17th May 2019
Around the world, the push towards tougher, more comprehensive tax systems is progressing fast. One destination which is taking a tougher line than most is the UK. Since the introduction of the Common Reporting Standard, HMRC’s use of the CRS has helped it claw back a huge amount of lost revenue and adopt far stricter tax and compliance practices. Any contractors wanting to pursue opportunities abroad will need to be aware of this approach and put compliance at the top of their priority list in order to prevent accidentally putting themselves at risk. Here’s how HMRC are using the CRS.
HMRC’s use of the CRS – ‘unprecedented’
HMRC’s use of the CRS has helped it obtain an ‘unprecedented’ level of data on taxpayers. Following this, the exchequer has been writing to tens of thousands of taxpayers asking them to sign a formal document certifying whether their tax affairs are in order. The certificates highlight that there is a risk of prosecution if taxpayers ‘make a false statement or complete a false certificate’, which leaves people open to possible criminal investigation if an error is later found in their tax history, even if such a mistake arose because of a simple oversight. Slip-ups based on technicalities are not unusual, and with the amount of change to overseas tax law, it is not uncommon for professionals to incorrectly report or pay their taxes without immediately realising the mistake. But this isn’t deemed a justifiable defence in the eyes of the law. In fact, since September 2018, HMRC has been using ‘failure to correct’ penalties, with wrong-doers facing a minimum penalty of 100 per cent of any underpaid tax and maximum penalties of 300 per cent of this figure.
It’s not just the super-rich
It’s important to add that it’s not just super-rich, stereotypical ‘tax evaders’ that are being targeted. In fact, HMRC’s use of the CRS has helped it pursue all types of asset holders, with surprisingly more attention focussed on the bottom of the spectrum. The exchequer has made no secret that it is boosting its investment in overseas compliance, and, in particular, the number of officers being recruited or redeployed to tackle tax evasion in order to support this activity.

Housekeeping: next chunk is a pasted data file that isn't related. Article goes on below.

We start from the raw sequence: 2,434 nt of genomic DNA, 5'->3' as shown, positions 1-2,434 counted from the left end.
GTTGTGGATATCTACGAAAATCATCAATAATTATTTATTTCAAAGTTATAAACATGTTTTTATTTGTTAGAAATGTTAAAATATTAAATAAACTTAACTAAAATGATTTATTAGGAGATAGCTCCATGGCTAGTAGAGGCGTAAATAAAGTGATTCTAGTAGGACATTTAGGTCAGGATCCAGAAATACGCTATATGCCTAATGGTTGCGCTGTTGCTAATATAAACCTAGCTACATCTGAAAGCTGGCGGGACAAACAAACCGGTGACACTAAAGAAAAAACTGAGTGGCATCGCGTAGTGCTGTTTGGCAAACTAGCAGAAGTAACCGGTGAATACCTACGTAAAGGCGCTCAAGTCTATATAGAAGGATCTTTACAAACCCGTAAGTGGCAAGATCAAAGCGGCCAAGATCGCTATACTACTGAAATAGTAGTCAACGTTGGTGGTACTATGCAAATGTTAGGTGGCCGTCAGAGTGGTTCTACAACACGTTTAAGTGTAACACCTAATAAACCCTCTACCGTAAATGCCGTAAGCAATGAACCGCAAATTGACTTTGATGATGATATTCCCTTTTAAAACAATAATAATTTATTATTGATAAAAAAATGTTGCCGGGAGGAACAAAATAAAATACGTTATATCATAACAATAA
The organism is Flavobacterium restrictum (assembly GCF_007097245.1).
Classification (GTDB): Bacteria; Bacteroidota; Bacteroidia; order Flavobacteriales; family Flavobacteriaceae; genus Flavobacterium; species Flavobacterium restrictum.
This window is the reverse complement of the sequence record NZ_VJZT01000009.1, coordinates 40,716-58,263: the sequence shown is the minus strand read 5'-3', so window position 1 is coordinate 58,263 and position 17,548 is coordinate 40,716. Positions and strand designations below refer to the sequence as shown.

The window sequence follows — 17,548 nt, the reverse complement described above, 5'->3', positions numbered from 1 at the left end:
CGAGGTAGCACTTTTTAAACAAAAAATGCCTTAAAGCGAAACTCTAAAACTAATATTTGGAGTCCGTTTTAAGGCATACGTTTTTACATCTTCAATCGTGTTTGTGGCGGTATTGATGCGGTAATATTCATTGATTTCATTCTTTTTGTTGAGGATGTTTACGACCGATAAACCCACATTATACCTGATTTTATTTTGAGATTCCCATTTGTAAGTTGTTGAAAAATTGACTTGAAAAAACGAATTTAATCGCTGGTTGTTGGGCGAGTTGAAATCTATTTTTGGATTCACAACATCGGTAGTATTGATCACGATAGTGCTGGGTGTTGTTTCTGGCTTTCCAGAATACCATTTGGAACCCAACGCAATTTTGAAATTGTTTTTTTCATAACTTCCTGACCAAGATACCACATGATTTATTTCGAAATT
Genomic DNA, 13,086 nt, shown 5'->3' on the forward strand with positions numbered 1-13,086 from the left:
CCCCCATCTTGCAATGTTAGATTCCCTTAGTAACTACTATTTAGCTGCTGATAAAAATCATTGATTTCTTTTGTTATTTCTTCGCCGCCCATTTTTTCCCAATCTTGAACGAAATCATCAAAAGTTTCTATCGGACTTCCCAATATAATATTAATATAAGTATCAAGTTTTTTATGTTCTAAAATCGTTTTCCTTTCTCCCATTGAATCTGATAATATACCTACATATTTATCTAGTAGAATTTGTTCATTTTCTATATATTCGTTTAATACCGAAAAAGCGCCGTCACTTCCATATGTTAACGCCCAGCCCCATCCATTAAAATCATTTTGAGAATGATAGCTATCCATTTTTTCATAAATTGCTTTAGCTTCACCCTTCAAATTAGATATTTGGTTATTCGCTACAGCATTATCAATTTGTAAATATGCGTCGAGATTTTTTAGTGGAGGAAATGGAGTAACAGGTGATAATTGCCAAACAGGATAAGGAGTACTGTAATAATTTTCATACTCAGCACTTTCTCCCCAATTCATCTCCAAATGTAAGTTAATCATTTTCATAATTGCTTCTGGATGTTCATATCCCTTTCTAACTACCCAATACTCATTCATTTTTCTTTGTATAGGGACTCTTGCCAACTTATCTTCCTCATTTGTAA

Extension to time limits
Not only has HMRC’s use of the CRS allowed it to collect large amounts of data, but it has also gained a range of separate legislative powers. For instance, the exchequer now has the authorisation to extend the amount of time required to make tax investigations. The time limit for assessing underpaid tax due to careless behaviour has jumped from six years to 10 years and the limit for investigating deliberate behaviour has increased from 20 years to 24 years. As a result of this increased scrutiny, and widened legislative power, the exchequer has boosted its take from those living abroad by eightfold in the last five years. In 2018 alone, HMRC collected £6.5 million via requests made to foreign tax authorities, a huge increase from the £796,835 collected in 2013.
Finally, HMRC also revealed that the number of calls to its tax fraud hotline doubled last year, with the UK authority paying out £343,500 for tip offs between 2017-18. While this move has come under fire from some who claim it encourages the provision of incorrect information in order to seek financial gain, there can be no doubt that it demonstrates the lengths HMRC is willing to go to in the prevention of fraud.
Contractors need to be aware
Clearly, HMRC’s use of the CRS is a large part of its drive to collect as much tax as possible, domestically and internationally. However, as we have mentioned time and again, this movement is not limited to any country or continent. Contractors cannot afford to ignore the growing powers of tax authorities, and the upsurge in co-operation between them. Despite this, increased strictness over tax and compliance shouldn’t dissuade you from thriving in international markets. With an expert contractor management consultancy, you can rest easy that compliance is taken care off, while you focus on your own expertise.
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